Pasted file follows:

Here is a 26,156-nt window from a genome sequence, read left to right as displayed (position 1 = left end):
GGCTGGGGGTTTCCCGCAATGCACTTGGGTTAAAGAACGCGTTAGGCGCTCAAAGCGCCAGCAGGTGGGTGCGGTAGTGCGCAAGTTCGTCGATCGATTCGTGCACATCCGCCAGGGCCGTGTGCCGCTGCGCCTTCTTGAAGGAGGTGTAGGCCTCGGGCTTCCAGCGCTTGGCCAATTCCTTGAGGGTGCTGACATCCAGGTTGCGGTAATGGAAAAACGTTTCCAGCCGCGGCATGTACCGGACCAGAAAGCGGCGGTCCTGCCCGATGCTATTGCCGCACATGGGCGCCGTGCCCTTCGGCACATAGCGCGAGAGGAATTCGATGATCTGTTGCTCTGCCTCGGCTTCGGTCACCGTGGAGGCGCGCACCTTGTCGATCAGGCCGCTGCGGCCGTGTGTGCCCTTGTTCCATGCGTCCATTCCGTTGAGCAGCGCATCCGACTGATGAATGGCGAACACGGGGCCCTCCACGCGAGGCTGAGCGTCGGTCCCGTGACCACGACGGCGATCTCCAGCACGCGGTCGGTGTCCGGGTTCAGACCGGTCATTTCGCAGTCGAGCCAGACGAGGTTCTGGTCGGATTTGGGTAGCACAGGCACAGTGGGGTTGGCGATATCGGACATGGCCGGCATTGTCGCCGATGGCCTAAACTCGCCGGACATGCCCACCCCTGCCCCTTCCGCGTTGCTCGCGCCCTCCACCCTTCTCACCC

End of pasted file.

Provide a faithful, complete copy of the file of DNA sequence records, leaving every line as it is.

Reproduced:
Here is a 26,156-nt window from a genome sequence, read left to right as displayed (position 1 = left end):
GGCTGGGGGTTTCCCGCAATGCACTTGGGTTAAAGAACGCGTTAGGCGCTCAAAGCGCCAGCAGGTGGGTGCGGTAGTGCGCAAGTTCGTCGATCGATTCGTGCACATCCGCCAGGGCCGTGTGCCGCTGCGCCTTCTTGAAGGAGGTGTAGGCCTCGGGCTTCCAGCGCTTGGCCAATTCCTTGAGGGTGCTGACATCCAGGTTGCGGTAATGGAAAAACGTTTCCAGCCGCGGCATGTACCGGACCAGAAAGCGGCGGTCCTGCCCGATGCTATTGCCGCACATGGGCGCCGTGCCCTTCGGCACATAGCGCGAGAGGAATTCGATGATCTGTTGCTCTGCCTCGGCTTCGGTCACCGTGGAGGCGCGCACCTTGTCGATCAGGCCGCTGCGGCCGTGTGTGCCCTTGTTCCATGCGTCCATTCCGTTGAGCAGCGCATCCGACTGATGAATGGCGAACACGGGGCCCTCCACGCGAGGCTGAGCGTCGGTCCCGTGACCACGACGGCGATCTCCAGCACGCGGTCGGTGTCCGGGTTCAGACCGGTCATTTCGCAGTCGAGCCAGACGAGGTTCTGGTCGGATTTGGGTAGCACAGGCACAGTGGGGTTGGCGATATCGGACATGGCCGGCATTGTCGCCGATGGCCTAAACTCGCCGGACATGCCCACCCCTGCCCCTTCCGCGTTGCTCGCGCCCTCCACCCTTCTCACCC